After 15 months eating only meat, occasional eggs, a bit of butter, and altogether too much coffee with heavy whipping cream, the large majority of my friends were most delighted when I announced that I was returning to the world of omnivory.
But this wasn't even a "return." I NEVER was allowed (or allowed myself) to consume all foods without judgment. Food was always "good" or "bad." If it tasted too good, it couldn't possibly be good for you. So, whenever I was "off my diet," I was indiscriminately inhaling anything that crossed my path, as long as I could breathe. Whether I was hungry didn't matter. Whether it was what I really wanted was of no import. Whether it even tasted any good was no concern of mine. If I wasn't "on my diet" and it was in front of me, I ate it. Furthermore, there was never a bite eaten that wasn't judged for its value in contributing to or detracting from my "health" (read = assfatness). Enjoyment was less a part of the equation than playing the role of obedient soldier or recalcitrant rebel by my eating choices. Jekyll/Hyde. And who was which depended on whether I was "on" or "off" whatever "eating plan" I was pursuing or not.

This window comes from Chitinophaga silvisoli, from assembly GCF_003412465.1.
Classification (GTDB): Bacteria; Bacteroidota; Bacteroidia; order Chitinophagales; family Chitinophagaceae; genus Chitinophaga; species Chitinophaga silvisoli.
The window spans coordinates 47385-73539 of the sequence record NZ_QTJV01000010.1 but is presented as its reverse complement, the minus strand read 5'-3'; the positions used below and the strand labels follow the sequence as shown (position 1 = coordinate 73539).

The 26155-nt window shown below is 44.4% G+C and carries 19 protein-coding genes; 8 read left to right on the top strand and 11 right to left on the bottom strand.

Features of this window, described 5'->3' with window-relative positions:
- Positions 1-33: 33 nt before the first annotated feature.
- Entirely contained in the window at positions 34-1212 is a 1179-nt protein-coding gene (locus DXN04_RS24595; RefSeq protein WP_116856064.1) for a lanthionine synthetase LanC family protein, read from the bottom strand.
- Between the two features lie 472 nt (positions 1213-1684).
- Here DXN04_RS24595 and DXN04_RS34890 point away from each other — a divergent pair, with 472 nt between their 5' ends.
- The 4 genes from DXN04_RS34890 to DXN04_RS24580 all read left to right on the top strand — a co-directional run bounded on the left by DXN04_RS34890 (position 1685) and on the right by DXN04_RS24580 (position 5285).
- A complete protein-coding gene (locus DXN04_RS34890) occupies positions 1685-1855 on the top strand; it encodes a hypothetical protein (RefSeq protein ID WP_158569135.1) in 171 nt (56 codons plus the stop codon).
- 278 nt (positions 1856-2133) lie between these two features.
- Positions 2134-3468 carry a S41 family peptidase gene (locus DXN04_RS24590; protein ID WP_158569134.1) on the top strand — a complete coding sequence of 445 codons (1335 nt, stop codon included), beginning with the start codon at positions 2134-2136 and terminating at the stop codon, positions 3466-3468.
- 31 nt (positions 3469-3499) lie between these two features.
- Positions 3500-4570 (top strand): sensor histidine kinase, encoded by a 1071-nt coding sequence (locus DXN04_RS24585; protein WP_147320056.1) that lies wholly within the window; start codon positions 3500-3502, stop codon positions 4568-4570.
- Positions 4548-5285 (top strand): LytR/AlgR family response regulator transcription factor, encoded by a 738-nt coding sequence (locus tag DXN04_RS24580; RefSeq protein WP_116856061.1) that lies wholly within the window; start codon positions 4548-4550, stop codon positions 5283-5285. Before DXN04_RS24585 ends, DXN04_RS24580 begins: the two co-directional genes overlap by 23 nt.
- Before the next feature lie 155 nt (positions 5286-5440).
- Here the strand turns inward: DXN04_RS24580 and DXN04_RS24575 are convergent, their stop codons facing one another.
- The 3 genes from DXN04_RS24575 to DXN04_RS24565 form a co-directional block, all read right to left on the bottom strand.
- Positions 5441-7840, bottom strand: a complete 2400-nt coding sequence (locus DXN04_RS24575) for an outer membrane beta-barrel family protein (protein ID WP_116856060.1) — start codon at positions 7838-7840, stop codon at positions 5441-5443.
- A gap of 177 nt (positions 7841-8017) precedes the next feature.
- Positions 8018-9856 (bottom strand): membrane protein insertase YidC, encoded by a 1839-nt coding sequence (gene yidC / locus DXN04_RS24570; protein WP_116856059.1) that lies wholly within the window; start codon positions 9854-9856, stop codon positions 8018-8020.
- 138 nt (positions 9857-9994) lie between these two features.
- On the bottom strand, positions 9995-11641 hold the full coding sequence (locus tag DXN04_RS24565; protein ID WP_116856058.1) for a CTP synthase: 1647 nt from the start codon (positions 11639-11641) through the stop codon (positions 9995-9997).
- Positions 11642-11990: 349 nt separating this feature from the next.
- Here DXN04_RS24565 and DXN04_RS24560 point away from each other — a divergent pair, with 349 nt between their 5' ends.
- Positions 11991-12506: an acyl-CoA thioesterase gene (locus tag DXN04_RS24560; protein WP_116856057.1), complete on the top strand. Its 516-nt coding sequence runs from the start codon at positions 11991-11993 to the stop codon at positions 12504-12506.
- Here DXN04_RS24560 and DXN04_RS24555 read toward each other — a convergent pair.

I see this period of my life as my initial entry into the world of guilt-free gastronomic delectation. Because never before in my life have I approached food, all food, as a vehicle for nourishing myself in an integral fashion.
As a housewarming gift into my new "home" of culinary and gastronomic freedom, my friend Dorene sent me a lovely collection of cookbooks. The centerpiece of this most awesome gift is the 1973 printing of Julia Child's "Mastering the Art of French Cooking, Vol. 1." Seeing as Julie Powell already did the blogging about Julia thing, I'll let that one lie on its own merits. All I can say about Julia is that any recipe of hers that I have ever tried actually worked very well.
I am looking forward to puttering around in this new playground that is the marvelous world of freedom in feeding myself.